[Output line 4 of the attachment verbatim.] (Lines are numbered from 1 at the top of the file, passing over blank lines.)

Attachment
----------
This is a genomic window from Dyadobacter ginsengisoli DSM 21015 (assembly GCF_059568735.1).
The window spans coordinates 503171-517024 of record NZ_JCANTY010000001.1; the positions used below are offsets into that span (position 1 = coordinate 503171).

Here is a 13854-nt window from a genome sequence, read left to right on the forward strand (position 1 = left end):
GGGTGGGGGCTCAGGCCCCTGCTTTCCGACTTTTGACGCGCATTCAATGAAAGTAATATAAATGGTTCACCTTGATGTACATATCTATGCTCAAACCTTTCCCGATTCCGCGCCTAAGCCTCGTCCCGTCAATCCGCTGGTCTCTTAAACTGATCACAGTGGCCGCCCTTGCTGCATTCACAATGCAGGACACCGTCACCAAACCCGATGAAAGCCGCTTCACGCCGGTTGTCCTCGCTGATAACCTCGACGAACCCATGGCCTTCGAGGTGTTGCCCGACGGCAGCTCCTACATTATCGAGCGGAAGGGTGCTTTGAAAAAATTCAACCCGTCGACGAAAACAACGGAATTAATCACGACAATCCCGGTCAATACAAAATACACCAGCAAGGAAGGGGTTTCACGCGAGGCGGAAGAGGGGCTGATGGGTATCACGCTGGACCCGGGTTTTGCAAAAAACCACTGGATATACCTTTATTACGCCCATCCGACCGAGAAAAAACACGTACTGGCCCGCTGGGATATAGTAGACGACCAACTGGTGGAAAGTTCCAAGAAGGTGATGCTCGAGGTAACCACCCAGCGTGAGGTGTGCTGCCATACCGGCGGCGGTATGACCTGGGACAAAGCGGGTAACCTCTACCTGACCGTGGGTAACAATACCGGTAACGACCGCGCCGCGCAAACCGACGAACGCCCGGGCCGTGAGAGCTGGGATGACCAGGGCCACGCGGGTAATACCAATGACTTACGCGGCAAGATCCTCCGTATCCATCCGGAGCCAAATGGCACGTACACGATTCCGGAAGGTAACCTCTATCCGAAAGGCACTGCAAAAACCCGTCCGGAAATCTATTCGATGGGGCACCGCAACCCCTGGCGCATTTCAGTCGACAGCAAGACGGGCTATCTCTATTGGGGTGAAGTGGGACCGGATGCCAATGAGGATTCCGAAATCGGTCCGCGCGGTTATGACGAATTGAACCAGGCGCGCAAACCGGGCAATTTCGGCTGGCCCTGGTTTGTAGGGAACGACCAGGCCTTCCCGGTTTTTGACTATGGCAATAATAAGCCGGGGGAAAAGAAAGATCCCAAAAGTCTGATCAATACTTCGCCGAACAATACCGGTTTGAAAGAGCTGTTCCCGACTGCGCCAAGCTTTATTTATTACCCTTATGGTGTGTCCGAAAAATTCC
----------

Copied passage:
GGGTGGGGGCTCAGGCCCCTGCTTTCCGACTTTTGACGCGCATTCAATGAAAGTAATATAAATGGTTCACCTTGATGTACATATCTATGCTCAAACCTTTCCCGATTCCGCGCCTAAGCCTCGTCCCGTCAATCCGCTGGTCTCTTAAACTGATCACAGTGGCCGCCCTTGCTGCATTCACAATGCAGGACACCGTCACCAAACCCGATGAAAGCCGCTTCACGCCGGTTGTCCTCGCTGATAACCTCGACGAACCCATGGCCTTCGAGGTGTTGCCCGACGGCAGCTCCTACATTATCGAGCGGAAGGGTGCTTTGAAAAAATTCAACCCGTCGACGAAAACAACGGAATTAATCACGACAATCCCGGTCAATACAAAATACACCAGCAAGGAAGGGGTTTCACGCGAGGCGGAAGAGGGGCTGATGGGTATCACGCTGGACCCGGGTTTTGCAAAAAACCACTGGATATACCTTTATTACGCCCATCCGACCGAGAAAAAACACGTACTGGCCCGCTGGGATATAGTAGACGACCAACTGGTGGAAAGTTCCAAGAAGGTGATGCTCGAGGTAACCACCCAGCGTGAGGTGTGCTGCCATACCGGCGGCGGTATGACCTGGGACAAAGCGGGTAACCTCTACCTGACCGTGGGTAACAATACCGGTAACGACCGCGCCGCGCAAACCGACGAACGCCCGGGCCGTGAGAGCTGGGATGACCAGGGCCACGCGGGTAATACCAATGACTTACGCGGCAAGATCCTCCGTATCCATCCGGAGCCAAATGGCACGTACACGATTCCGGAAGGTAACCTCTATCCGAAAGGCACTGCAAAAACCCGTCCGGAAATCTATTCGATGGGGCACCGCAACCCCTGGCGCATTTCAGTCGACAGCAAGACGGGCTATCTCTATTGGGGTGAAGTGGGACCGGATGCCAATGAGGATTCCGAAATCGGTCCGCGCGGTTATGACGAATTGAACCAGGCGCGCAAACCGGGCAATTTCGGCTGGCCCTGGTTTGTAGGGAACGACCAGGCCTTCCCGGTTTTTGACTATGGCAATAATAAGCCGGGGGAAAAGAAAGATCCCAAAAGTCTGATCAATACTTCGCCGAACAATACCGGTTTGAAAGAGCTGTTCCCGACTGCGCCAAGCTTTATTTATTACCCTTATGGTGTGTCCGAAAAATTCC